21. 21. Bussek A, Wettwer E, Christ T, Lohmann H, Camelliti P, et al. (2009) Tissue slices from adult mammalian hearts as a model for pharmacological drug testing. Cell Physiol Biochem 24: 527–536.
  22. 22. Liang H, Matzkies M, Schunkert H, Tang M, Bonnemeier H, et al. (2010) Human and murine embryonic stem cell-derived cardiomyocytes serve together as a valuable model for drug safety screening. Cell Physiol Biochem 25: 459–466.
  23. 23. Takahashi K, Tanabe K, Ohnuki M, Narita M, Ichisaka T, et al. (2007) Induction of pluripotent stem cells from adult human fibroblasts by defined factors. Cell 131 (5): 861–872.
  24. 24. Kujala K, Paavola J, Lahti A, Larsson K, Pekkanen-Mattila M, et al.. (2012) Cell model of catecholaminergic polymorphic ventricular tachycardia reveals early and delayed after depolarizations. PLoS One 7 (9): e44660. Available: http://www.plosone.org/article/info:doi/10.1371/journal.pone.0044660. Accessed 24 February 2013.
  25. 25. Mummery C, Ward-van Oostward D, Doevendans P, Spijker R, van den Brink S, et al. (2003) Differentiation of human embryonic stem cells to cardiomyocytes: role of coculture with visceral endoderm-like cells. Circulation 107 (21): 2733–2740.
  26. 26. Ifeachor EC, Jervis BW (1993) Digital Signal Processing: A Practical Approach Wokingham, England: Addison-Wesley Publishing Company.
  27. 27. Last T, Nugent CD, Owens FJ (2004) Multi-component based cross correlation beat detection in electrocardiogram analysis. Biomed Eng Online 3: 26.
  28. 28. Shahanaz A, Saini JP (2012) Abnormality detection in Indian ECG using correlation techniques. Int J Comput App 58 (14): 33–38.
  29. 29. Dutta S, Chatterjee A, Munshi S (2010) Correlation technique and least square support vector machine combine for frequency domain based ECG beat classification. Med Eng Phys 32 (10): 1161–1169.
  30. 30. Vázquez-Seisdedos CR, Neto JE, Reyes EJM, Klautau A, de Oliveira RCL (2011) New approach for T-wave end detection on electrocardiogram: Performance in noisy conditions. Biomed Eng Online 10: 77.
  31. 31. Redfern WS, Carlsson L, Davis AS, Lynch WG, MacKenzie I, et al. (2003) Relationships between preclinical cardiac electrophysiology, clinical QT interval prolongation and torsade de pointes for a broad range of drugs: evidence for a provisional safety margin in drug development. Cardiovasc Res 58: 32–45.
  32. 32. Lu M, Zhang Q, Deng M, Miao J, Guo Y, et al. (2008) An Analysis of Human MicroRNA and Disease Associations. PLoS ONE 3 (10): e3420.
  33. 33. Abboud S, Sadeh D (1984) The use of cross-correlation function for the alignment of ECG waveforms and rejection of extrasystoles. Comput Biomed Res 17 (3): 258–266.
  34. 34. Govrin O, Sadeh S, Akselrod S, Abboud S (1985) Cross-correlation technique for arrhythmia detection using PR and PP intervals. Comput Biomed Res 18 (1): 37–45.
  35. 35. Alperin N, Sadeh D (1986) An improved method for on-line averaging and detecting of ECG waveforms. Comput Biomed Res 19 (3): 193–202.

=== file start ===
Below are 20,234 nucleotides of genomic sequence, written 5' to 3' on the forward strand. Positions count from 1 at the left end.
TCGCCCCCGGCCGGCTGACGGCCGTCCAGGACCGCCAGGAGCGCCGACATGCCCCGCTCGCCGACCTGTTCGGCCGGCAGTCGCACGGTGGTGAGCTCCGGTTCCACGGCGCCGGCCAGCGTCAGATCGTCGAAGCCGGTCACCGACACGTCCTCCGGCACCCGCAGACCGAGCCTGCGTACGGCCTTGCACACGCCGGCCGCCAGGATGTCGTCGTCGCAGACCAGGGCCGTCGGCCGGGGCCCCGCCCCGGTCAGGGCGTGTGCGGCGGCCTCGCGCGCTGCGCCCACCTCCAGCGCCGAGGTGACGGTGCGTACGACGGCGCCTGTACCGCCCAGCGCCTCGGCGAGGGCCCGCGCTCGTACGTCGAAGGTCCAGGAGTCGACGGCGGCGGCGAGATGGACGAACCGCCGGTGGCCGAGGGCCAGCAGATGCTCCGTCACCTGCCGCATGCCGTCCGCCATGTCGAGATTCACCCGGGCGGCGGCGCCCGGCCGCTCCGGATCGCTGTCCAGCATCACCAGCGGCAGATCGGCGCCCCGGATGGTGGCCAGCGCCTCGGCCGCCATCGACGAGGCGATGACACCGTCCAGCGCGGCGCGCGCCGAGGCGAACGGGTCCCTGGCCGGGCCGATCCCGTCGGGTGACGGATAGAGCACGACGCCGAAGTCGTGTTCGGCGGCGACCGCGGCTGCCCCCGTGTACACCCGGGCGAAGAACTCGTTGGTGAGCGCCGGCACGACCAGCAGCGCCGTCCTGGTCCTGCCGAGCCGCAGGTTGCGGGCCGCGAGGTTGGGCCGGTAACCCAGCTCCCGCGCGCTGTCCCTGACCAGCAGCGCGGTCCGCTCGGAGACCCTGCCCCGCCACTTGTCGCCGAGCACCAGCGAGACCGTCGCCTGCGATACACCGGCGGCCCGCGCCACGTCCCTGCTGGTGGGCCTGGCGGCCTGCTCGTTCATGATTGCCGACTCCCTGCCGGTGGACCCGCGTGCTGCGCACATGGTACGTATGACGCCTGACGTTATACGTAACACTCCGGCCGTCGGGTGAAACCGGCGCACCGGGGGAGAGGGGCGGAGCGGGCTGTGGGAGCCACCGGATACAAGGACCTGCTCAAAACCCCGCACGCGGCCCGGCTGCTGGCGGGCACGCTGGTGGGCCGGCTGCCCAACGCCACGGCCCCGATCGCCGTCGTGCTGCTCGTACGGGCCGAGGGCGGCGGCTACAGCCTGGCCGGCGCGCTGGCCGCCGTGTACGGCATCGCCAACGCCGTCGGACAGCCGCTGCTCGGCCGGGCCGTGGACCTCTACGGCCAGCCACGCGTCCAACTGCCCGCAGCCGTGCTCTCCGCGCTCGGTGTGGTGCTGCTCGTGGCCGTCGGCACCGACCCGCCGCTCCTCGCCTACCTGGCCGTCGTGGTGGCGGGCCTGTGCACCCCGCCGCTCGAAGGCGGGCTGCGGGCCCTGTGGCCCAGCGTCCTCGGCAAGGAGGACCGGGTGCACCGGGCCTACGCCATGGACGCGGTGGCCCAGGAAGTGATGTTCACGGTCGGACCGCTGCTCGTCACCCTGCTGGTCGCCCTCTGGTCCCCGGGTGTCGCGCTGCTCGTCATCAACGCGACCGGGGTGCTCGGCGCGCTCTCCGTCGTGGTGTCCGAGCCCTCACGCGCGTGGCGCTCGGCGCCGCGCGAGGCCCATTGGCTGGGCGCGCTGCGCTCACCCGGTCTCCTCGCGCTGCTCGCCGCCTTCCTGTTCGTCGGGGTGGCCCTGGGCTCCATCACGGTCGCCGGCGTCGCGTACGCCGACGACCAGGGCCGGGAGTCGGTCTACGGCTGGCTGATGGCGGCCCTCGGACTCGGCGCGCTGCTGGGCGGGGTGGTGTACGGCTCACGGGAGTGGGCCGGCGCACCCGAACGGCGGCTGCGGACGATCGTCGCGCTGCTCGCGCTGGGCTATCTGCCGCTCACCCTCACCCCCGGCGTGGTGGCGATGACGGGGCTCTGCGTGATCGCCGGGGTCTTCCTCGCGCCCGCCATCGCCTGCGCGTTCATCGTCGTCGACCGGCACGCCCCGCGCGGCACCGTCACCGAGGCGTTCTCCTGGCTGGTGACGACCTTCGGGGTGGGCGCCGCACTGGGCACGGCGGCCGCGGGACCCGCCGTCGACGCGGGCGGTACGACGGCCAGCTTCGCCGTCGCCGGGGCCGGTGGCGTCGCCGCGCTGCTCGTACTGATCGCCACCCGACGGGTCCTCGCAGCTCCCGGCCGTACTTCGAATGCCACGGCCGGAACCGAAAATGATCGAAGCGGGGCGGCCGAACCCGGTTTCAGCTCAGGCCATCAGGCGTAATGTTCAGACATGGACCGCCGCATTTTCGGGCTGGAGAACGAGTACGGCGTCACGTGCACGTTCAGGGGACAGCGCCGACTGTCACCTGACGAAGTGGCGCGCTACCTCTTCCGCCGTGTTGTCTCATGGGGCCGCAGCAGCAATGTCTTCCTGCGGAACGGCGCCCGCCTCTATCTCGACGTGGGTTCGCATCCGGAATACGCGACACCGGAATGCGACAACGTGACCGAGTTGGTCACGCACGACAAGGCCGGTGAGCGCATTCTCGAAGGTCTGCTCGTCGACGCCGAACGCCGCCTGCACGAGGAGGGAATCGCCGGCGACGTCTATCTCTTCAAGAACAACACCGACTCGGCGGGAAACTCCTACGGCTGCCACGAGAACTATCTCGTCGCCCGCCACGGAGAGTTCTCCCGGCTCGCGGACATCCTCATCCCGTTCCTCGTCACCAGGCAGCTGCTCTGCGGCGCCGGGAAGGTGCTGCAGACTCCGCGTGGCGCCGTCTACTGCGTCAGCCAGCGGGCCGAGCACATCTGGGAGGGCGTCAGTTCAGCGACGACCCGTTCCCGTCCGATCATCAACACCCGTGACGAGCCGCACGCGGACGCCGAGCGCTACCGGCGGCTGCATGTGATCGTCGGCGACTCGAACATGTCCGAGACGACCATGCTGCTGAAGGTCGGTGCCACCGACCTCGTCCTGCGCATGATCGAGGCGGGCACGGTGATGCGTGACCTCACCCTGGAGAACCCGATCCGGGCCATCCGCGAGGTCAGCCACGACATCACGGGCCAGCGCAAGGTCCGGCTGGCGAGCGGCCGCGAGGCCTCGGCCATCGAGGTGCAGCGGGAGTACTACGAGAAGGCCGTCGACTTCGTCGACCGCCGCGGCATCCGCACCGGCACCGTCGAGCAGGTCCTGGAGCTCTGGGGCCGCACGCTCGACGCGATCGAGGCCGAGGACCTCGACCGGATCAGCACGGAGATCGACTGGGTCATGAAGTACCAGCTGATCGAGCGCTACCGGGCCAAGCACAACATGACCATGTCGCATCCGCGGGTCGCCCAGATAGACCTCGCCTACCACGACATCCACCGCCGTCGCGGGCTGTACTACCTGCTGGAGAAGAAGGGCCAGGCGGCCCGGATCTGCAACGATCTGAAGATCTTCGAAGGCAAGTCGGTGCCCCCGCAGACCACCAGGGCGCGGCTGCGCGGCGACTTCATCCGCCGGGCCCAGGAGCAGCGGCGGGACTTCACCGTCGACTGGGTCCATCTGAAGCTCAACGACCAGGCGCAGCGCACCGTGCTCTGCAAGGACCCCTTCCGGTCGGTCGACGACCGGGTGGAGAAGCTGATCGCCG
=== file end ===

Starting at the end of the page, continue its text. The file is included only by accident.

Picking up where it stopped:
36. 36. Abboud S, Barkai G, Mashiach S, Sadeh D (1990) Quantification of the fetal electrocardiogram using averaging technique. Comput Biol Med 20 (3): 147–155.
  37. 37. Lindecrantz KG, Lilja H (1988) New software QRS detector algorithm suitable for real time applications with low signal-to-noise ratios. J Biomed Eng 10 (3): 280–284.
  38. 38. Kujala VJ, Jimenez ZC, Väisänen J, Tanskanen JM, Kerkelä E, et al. (2011) Averaging in vitro cardiac field potential recordings obtained with microelectrode arrays. Comput Methods Programs Biomed 104 (2): 199–205.
  39. 39. Rompelman O, Ros HH (1986) Coherent averaging technique: a tutorial review. Part 1: noise reduction and the equivalent filter. Part 2: trigger, jitter, overlapping responses and nonperiodic stimulation. J Biomed Eng 8: 24–35.
  40. 40. Laciar E, Jané R, Brooks DH (2003) Improved alignment method for noisy high-resolution ECG and Holter records using multiscale cross-correlation. IEEE Trans Biomed Eng 50 (3): 344–353.
  41. 41. Spector PS, Curran ME, Keating MT, Sanguinetti MC (1996) Class III antiarrhythmic drugs block HERG, a human cardiac delayed rectifier K+ channel. Open-channel block by metanesulfonanilides. Circ Res. 78 (3): 499–503.
  42. 42. Joeng HK, Kim KK, Hwang SC, Lee MH (1989) A new algorithm for P-wave detection in the ECG signal. Engineering in Medicine and Biology Society, Proceedings of the Annual International Conference of the IEEE Engineering 1: 42–43.
  43. 43. Escalona OJ, Gavidia L, Wright GTH (1996) A robust procedure for P-wave detection and segmentation in high resolution 12-lead ECG. Engineering in Medicine and Biology Society, Proceedings of the Annual International Conference of the IEEE Engineering 4: 1365–1366.
  44. 44. Vítek M, Hrubeš J, Kozumplík J (2010) A wavelet-based ECG delineation in multilead ECG signals: evaluation of the CSE database. World Congress on Medical Physics and Biomedical Engineering, IFMBE Proceedings 25 (4): 177–180.
  45. 45. Strumillo P (2002) Nested median filtering for detecting T-wave offset in ECGs. Electron Lett 38 (14): 682–683.
  46. 46. Laguna P, Thakor NV, Caminal P, Jané R, Yoon HR, et al. (1990) New algorithm for QT interval analysis in 24-hour Holter ECG: performance and applications. Med Biol Eng Comput 28 (1): 67–73.
  47. 47. Reppel M, Pillekamp F, Zhong JL, Halbach M, Brockmeier K, et al. (2004) Microelectrode arrays: A new tool to measure embryonic heart activity. J Electrocardiol 37 Suppl: 104–109
  48. 48. Reppel M, Pillekamp F, Brockmeier K, Matzkies M, Bekcioglu A, et al.. (2005) The electrocardiogram of human embryonic stem cell-derived cardiomyocytes. J Electrocardiol. 38 (4 Suppl): 166–170.
  49. 49. Yokoo N, Baba S, Kaichi S, Niwa A, Mima T, et al. (2009) The effects of cardioactive drugs on cardiomyocytes derived from human induced pluripotent stem cells. Biochem Biophys Res Commun 387 (3): 482–488.
  50. 50. Tanaka T, Tohyama S, Murata M, Nomura F, Kaneko T, et al. (2009) In vitro pharmacologic testing using human induced pluripotent stem cell-derived cardiomyocytes. Biochem Biophys Res Commun 285 (4): 497–502.